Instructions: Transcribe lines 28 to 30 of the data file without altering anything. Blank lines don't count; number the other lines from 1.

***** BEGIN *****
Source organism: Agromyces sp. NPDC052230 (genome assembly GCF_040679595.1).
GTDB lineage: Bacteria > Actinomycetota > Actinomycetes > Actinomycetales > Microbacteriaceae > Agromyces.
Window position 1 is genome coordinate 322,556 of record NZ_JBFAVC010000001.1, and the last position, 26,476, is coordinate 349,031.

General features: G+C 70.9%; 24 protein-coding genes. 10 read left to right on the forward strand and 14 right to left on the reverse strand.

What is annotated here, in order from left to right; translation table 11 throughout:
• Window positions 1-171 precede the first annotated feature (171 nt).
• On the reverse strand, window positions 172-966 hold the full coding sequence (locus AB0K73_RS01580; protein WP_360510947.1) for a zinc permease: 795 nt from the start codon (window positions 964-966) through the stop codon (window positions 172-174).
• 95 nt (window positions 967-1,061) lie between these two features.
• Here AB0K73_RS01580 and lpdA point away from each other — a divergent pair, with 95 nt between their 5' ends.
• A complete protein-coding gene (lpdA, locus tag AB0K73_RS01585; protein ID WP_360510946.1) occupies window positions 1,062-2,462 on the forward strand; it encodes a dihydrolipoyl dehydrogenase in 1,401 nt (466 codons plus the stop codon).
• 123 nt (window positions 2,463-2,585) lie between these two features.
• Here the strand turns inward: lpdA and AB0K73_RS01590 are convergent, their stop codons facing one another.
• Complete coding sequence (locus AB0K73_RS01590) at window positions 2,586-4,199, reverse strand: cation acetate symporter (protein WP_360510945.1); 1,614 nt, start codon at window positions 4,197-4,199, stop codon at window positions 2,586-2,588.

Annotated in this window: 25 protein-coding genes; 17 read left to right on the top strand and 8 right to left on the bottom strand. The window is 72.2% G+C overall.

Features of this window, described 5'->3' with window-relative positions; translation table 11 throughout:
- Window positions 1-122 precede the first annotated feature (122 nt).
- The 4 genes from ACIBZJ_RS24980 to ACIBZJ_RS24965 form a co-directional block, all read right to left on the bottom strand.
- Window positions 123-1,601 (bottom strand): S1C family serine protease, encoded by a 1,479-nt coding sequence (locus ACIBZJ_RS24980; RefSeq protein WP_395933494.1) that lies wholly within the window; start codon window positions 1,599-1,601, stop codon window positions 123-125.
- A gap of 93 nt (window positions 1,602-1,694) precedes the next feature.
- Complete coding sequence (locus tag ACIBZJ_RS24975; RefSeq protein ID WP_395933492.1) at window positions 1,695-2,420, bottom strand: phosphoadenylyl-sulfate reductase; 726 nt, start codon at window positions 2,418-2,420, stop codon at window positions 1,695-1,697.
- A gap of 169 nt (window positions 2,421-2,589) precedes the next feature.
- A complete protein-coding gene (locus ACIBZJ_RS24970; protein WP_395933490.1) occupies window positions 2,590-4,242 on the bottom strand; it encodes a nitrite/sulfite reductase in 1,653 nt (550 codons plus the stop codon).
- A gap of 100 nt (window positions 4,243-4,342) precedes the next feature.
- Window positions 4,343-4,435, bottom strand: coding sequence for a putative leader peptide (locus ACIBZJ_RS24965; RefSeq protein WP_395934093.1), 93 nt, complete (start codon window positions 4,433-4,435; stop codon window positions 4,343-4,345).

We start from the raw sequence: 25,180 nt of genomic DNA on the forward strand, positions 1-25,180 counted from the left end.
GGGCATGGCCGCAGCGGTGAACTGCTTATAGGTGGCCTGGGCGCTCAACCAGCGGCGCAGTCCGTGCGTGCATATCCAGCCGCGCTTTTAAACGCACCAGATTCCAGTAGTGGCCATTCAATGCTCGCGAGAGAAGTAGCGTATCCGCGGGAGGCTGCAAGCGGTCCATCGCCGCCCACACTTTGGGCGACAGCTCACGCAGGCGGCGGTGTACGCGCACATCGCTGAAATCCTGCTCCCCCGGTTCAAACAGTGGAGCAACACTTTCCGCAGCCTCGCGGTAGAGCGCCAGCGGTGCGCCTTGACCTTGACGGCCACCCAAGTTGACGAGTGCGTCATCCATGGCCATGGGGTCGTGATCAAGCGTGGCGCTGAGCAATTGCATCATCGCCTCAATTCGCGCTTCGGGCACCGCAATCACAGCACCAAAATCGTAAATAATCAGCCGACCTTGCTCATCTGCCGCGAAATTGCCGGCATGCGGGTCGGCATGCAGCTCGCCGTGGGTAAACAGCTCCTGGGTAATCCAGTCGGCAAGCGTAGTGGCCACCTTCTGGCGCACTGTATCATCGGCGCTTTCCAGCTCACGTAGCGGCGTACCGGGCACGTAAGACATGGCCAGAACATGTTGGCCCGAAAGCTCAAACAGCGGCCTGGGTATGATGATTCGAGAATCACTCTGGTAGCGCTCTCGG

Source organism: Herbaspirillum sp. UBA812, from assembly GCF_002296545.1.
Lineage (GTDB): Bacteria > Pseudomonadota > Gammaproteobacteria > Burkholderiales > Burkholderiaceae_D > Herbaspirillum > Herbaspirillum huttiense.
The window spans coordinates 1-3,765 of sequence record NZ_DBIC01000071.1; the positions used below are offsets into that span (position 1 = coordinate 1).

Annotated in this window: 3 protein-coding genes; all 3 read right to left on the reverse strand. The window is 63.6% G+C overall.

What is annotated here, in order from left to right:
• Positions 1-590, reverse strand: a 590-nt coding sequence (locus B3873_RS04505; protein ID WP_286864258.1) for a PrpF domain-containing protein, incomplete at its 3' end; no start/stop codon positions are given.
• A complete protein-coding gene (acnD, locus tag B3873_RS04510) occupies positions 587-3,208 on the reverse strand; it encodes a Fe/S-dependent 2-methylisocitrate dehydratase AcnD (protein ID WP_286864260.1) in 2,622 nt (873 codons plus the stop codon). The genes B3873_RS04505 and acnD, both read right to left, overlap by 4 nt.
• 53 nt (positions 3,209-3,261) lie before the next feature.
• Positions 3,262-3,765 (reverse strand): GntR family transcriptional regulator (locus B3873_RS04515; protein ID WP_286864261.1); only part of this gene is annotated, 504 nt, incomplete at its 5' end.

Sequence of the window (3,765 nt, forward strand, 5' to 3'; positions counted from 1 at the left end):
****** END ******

Lineage (GTDB): Bacteria > Pseudomonadota > Gammaproteobacteria > Burkholderiales > Burkholderiaceae_D > Herbaspirillum > Herbaspirillum huttiense.
The window spans coordinates 1-3,765 of sequence record NZ_DBIC01000071.1; the positions used below are offsets into that span (position 1 = coordinate 1).

Annotated in this window: 3 protein-coding genes; all 3 read right to left on the reverse strand. The window is 63.6% G+C overall.